on, get a job, and live life as a normal person. A creative writing Ph.D seems like the biggest joke in the world to me—no offense. Write a book instead. Or work in a car shop or work as a ski instructor—do something that will actually be useful for your writing and for subjects to write about. Faulkner wrote about making biscuits and flying airplanes and troop maneuvers and the rich and the poor. Nowadays writers mostly write about themselves—that could work, as long as you have a self to write about (who did something other than earn MFAs)…
Reflections: Before the MFA
When I applied for my MFA I felt like I was in a rut—I had time to write but not enough time. I had ideas I wanted to pursue but no direction. I believed I had an original voice and was eager to write as many stories as I could. I still remember the euphoria and wonderful sense of expectation I felt the summer before my MFA program started. My wife and I had just had a baby (my wife had it, I only offered the flimsy support of someone whose body was unchanged by the event), we’d moved to New Mexico, we were living (temporarily) in my wife’s parent’s house. And I had time to write—during nap time, that is. I produced 4 or 5 stories and I felt confident going into my program. My in-laws, who are practical people, didn’t understand what an MFA was. Maybe I didn’t explain it well. And really there is something self-indulgent about leaving a full-time job to pursue “writing.” I emphasized the fact that I would still be making money—something is better than nothing. Plus the actual MFA part cost nothing, it was all covered by my graduate assistantship which sounds like a nice job. It took me 2 years in the program to realize how little “prepared” I’d been.
News to me, but I was pretty far away from an authentic writer’s voice and not just a vamp of other writers I liked. Luckily my MFA was a 3 year program so late-bloomers like myself could take the first 2 years to go around in circles and write in an imitating, approval-seeking way and then realize Oh shit, I’ve wasted 2 years writing shit that doesn’t speak to me. That was my experience anyhow—hopefully it won’t happen to anybody else. Maybe some applicants already come with their own style and voice. But for me mistakes led to an understanding. I was on the verge of learning how to write my own way, I was getting closer… I didn’t know how close I was. But for the MFA, I might not have gotten there.
“The Standard Short Story”
See, I’d been trying for so long to write stories that fit a certain mold. I guess you could call it a traditional mold, the “standard short story.” I found the effort of writing such stories painstaking and tortuous--but hey, I reasoned, writing is tough work, it’s not like the fruit just falls into your lap. A few of my MFA instructors and peers liked these stories. They encouraged them. They also wrote traditional stories. They liked that I was writing like them. I liked hearing their compliments. I felt validated. One problem—the stories I was writing bored the life out of me… Each one was like giving birth to a hippopotamus—I mean that figuratively, of course. These stories didn’t even seem like the right species. I was straining and straining and for what? It was time for a change… I had lessons to learn… By year three of my MFA, I’d turned a corner and discovered I could write like myself, after all. It’s funny but I read a text of an AWP speech by George Saunders in which he says he went through a similar process of shedding old influences—I don’t think I’m alone in this. The MFA helped me along. How? By constantly (naggingly) asking me to produce more writing. And more writing on top of that. Classes pushed me to write fast and to improvise and to cut and paste and to use a keyboard instead of writing everything by hand. As I churned out more and more writing I noticed a dichotomy in my written work. The longer, more “standard short story” stories had a different voice, a different tone and were the hardest to write. The shorter more conversational stories sounded like me or like people I’ve known and were relatively easy (they still required editing). Even my MFA compatriots noticed the difference. And within a few months, while beginning my thesis, I decided to stake everything on the stories that were easy to write.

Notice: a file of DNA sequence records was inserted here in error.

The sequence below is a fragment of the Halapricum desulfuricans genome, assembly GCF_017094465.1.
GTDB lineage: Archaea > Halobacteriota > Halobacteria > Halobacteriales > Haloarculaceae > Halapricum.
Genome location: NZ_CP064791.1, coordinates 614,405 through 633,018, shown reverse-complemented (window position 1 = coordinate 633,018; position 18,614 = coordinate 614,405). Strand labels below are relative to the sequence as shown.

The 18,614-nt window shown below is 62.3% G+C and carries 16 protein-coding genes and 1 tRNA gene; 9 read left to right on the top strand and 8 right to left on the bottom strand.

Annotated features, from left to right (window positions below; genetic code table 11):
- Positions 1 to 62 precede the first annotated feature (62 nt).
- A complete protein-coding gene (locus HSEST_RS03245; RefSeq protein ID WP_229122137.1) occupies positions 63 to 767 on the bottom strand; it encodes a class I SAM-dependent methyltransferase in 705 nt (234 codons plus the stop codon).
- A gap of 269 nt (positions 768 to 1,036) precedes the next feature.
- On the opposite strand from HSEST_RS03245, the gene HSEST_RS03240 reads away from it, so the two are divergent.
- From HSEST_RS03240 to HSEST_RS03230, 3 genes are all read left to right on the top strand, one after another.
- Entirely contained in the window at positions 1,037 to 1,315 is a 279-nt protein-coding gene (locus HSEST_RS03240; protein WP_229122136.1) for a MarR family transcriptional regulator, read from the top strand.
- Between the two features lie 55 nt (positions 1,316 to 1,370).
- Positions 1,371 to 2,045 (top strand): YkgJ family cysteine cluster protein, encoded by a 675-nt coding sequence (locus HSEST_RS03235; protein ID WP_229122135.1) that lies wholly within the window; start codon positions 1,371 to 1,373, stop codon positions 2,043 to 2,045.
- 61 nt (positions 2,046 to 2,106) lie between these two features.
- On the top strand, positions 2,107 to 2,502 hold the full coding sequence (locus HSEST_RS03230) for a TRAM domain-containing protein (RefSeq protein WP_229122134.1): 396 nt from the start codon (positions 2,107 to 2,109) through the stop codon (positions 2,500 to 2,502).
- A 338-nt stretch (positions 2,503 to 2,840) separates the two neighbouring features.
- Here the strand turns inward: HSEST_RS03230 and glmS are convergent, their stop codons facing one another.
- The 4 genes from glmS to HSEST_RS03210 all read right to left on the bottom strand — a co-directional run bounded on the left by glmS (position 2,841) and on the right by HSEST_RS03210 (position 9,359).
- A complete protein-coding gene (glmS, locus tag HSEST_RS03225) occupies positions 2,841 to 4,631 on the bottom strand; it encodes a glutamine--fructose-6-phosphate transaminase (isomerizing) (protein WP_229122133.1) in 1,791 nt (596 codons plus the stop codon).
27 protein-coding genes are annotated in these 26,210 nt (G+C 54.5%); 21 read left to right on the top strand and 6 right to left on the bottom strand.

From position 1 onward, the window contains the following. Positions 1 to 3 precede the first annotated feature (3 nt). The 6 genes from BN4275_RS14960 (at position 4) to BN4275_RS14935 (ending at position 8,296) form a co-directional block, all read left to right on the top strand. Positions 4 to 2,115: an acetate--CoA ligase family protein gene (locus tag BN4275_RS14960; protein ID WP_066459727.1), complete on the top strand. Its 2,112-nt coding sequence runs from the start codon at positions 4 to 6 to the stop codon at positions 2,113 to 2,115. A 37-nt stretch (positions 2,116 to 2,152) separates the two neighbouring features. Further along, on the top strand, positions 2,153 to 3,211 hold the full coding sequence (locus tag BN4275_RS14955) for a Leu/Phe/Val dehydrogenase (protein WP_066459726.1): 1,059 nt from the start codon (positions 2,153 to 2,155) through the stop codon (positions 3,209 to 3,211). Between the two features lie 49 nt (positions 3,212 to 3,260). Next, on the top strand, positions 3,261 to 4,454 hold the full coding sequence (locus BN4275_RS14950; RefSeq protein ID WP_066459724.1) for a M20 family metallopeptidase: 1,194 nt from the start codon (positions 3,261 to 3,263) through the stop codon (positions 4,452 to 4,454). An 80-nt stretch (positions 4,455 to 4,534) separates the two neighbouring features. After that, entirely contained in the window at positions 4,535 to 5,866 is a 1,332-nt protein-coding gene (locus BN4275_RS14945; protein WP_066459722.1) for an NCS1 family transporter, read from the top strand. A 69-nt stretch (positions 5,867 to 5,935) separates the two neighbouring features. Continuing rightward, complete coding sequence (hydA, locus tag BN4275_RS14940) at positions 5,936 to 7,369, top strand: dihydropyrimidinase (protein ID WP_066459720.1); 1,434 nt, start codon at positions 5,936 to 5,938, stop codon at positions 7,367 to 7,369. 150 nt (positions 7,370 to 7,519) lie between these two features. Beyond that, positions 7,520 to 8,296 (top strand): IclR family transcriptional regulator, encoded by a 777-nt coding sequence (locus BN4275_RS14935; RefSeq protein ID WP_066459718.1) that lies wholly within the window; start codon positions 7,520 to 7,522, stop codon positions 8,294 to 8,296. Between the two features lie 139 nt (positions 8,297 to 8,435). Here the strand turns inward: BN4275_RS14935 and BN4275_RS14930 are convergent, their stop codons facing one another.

The Lesson of the MFA
Easy is not the same thing as bad. Artists skip around and (if they’re lucky) find what’s natural. What’s natural is what’s true. It isn’t natural for a human being to give birth to a hippopotamus. Your own writing shouldn’t stink like a pachyderm. I’d been working against what was natural for almost a decade! It was a personal revelation. And with it, writing became fun again. I was having fun doing it. Writing became an adventure. Never lose that. My MFA program helped me approach writing with curiosity and with joy…
So, in a nutshell, I recommend an MFA. MFA programs for all their flaws do offer time for a serious and reflective writer to develop their abilities. Yes, there are drawbacks—classes you don’t want to take, academic papers you don’t want to write, course requirements that come along with any program. In the end, however, the time constraints of an MFA are less than those of a regular job—unless you are a lighthouse keeper maybe or a private tutor in the English countryside. There will be professors who have different philosophies than you. There will be workshops that turn into polarizing arguments. Avoid polarization. Avoid anyone who tells you you can only write one way or in one genre. Do what you need to do in a program but always remain true to yourself. MFAs, in their way, present a microcosm of our current national reality. We live in a polarizing time—but writing, in my opinion, should be for all. Stories and books should be a common language for all people in any time. Your own writing won’t mean anything unless it means something to you. That’s what an MFA taught me.